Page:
No one can say
that Ancestors’ prog metal isn’t ambitious. The band’s second full-length,
following 2008’s Neptune with Fire,
follows the now unfashionable path of 1960s bands including Hawkwind and King
Crimson, combining monolithic riffs with intricate structure and classical
You’ll get a
sense of how hard Of Sound Mind is trying when I say that it proceeds in
four extended movements, each separated by brief interludes of keyboard, synths
or, in one case, soft sounds like brushes on cymbals. Instrumentally, it kind
of works, massively heavy guitar licks crashing down, organ keening in complicated
Bach-fugue patterns, drums pounding like the beat to an arcane sacrifice
ritual. “Bounty of Age,” the second long track, rides an excellent subterranean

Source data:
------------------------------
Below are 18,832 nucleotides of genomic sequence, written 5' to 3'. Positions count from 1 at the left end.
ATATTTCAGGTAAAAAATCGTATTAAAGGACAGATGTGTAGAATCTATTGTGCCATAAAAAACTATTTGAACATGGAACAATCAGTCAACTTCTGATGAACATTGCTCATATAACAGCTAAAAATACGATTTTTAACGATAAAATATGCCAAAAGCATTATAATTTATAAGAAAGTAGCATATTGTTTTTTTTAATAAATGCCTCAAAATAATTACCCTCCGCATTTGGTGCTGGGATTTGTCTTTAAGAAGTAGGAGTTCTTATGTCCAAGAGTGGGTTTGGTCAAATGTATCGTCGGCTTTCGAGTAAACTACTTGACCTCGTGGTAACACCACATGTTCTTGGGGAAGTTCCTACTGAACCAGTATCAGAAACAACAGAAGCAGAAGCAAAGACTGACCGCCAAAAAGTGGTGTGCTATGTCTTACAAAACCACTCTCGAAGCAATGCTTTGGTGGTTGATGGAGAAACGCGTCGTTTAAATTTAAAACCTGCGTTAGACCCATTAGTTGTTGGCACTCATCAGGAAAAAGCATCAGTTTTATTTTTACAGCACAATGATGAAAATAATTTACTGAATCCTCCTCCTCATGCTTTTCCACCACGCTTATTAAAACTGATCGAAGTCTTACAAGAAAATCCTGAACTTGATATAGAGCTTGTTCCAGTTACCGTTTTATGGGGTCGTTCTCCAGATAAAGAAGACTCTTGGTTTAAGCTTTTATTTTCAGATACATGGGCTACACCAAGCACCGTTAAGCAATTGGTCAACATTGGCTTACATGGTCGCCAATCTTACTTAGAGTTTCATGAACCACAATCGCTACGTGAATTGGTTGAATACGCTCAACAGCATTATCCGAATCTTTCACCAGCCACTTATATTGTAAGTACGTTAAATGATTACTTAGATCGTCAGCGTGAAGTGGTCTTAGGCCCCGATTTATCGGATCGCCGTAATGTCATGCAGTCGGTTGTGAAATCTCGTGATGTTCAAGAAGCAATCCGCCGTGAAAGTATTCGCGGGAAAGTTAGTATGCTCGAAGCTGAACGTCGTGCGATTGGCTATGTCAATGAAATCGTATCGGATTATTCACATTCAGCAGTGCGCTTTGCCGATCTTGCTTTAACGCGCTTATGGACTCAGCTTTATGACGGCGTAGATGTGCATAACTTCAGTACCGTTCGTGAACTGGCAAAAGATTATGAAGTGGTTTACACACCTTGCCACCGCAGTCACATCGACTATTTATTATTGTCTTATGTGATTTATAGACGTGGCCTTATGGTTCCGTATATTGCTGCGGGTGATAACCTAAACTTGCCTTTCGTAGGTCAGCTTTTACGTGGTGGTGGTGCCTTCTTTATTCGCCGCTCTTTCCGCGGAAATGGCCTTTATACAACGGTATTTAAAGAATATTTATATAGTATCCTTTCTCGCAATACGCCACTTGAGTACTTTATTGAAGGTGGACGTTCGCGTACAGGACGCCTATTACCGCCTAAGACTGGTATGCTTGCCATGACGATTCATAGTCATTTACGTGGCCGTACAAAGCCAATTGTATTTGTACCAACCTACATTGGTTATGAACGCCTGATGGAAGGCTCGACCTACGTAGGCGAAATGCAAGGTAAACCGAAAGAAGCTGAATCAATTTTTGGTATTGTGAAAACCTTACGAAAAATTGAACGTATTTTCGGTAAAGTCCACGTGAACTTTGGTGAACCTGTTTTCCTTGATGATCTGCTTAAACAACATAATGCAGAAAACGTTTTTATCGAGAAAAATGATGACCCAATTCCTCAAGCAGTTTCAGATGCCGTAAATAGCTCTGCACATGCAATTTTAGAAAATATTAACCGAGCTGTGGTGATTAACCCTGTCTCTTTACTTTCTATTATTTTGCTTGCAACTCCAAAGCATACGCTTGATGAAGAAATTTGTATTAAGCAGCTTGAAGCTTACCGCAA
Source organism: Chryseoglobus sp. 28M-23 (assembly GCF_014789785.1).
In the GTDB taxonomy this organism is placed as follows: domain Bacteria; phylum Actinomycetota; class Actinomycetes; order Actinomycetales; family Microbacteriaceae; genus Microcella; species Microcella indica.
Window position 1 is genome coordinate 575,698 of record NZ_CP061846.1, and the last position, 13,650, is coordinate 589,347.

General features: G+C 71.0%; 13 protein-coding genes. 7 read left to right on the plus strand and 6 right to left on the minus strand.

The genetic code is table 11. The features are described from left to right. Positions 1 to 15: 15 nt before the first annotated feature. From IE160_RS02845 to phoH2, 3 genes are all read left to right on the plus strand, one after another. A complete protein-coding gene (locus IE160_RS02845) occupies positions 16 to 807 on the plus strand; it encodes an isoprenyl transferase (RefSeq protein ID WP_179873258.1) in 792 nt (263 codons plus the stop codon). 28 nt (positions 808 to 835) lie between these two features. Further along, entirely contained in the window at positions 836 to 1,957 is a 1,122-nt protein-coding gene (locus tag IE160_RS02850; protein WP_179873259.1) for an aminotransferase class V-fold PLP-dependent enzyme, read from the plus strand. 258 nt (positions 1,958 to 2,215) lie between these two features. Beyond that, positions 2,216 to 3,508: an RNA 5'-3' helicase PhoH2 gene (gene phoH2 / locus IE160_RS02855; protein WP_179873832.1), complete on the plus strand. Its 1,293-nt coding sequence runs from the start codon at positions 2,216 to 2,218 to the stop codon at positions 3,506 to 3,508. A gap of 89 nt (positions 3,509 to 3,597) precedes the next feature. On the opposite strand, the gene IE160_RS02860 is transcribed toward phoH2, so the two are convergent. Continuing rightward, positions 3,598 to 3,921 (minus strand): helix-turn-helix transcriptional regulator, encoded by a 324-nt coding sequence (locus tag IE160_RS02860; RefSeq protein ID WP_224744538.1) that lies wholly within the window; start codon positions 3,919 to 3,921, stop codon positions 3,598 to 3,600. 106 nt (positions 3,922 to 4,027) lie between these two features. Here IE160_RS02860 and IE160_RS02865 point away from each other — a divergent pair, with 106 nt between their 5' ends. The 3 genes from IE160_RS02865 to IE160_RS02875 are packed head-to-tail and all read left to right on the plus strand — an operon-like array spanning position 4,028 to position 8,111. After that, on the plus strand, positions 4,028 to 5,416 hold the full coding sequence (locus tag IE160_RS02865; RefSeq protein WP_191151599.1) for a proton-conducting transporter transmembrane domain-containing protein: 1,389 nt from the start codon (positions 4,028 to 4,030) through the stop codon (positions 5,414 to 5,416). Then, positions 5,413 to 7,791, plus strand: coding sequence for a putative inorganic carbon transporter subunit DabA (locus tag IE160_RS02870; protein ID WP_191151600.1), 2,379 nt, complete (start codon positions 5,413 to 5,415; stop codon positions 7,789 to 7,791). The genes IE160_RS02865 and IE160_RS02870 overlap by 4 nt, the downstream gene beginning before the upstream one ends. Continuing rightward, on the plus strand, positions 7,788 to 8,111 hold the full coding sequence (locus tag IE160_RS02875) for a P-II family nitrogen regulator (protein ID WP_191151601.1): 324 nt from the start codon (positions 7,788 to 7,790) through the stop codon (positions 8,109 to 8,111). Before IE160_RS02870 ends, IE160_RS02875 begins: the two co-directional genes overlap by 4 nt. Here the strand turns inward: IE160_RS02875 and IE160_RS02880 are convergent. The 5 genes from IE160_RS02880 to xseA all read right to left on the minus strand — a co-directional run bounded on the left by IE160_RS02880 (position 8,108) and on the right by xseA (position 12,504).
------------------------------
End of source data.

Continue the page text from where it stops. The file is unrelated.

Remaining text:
bass line through phosphorescent caverns of psychedelia. Still, a sense of
over-drama haunts the chorus, anachronistic words strung together in faux
Gregorian chanted solemnity, climaxes coming often, predictably and with an
audible surge in self-importance.
“The Trial” has
a guitar solo that might be okay if it didn’t go on forever and if you weren’t
obsessed, the whole time, with imagining the metal faces that might accompany
it. And “The Ambrose Law” has the best riff, the nicest aura of stoner drift
and dream. Unfortunately, by the time you get to it, nearly an hour into the
disc, you are already exhausted by the album’s length and continual striving
for big moments.
guys – Justin Maranga (guitar), Nick Long (bass), Brandon Pierce (drums), Chico
Foley (synths and samples) and J. Christopher Watkins (organ) – can play.
They’ve just fallen under the spell of a kind of maximal, unsubtle, complicated
for complicated’s sake metal that isn’t nearly as smart as it thinks it is.
tracks: “The Ambrose Law”